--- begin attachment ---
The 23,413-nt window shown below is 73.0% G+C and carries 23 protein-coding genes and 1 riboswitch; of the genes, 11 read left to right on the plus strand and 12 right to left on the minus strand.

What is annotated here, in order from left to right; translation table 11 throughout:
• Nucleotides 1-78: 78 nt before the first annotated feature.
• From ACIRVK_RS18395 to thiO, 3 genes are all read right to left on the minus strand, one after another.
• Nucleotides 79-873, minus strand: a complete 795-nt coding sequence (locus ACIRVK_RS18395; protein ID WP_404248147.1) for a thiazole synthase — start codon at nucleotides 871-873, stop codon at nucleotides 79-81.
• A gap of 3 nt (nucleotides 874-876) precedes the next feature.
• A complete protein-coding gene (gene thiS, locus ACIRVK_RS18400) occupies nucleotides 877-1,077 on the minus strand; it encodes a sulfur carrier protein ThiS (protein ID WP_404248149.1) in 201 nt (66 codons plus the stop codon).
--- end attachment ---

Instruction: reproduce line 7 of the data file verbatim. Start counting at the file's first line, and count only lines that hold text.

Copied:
• A complete protein-coding gene (gene thiS, locus ACIRVK_RS18400) occupies nucleotides 877-1,077 on the minus strand; it encodes a sulfur carrier protein ThiS (protein ID WP_404248149.1) in 201 nt (66 codons plus the stop codon).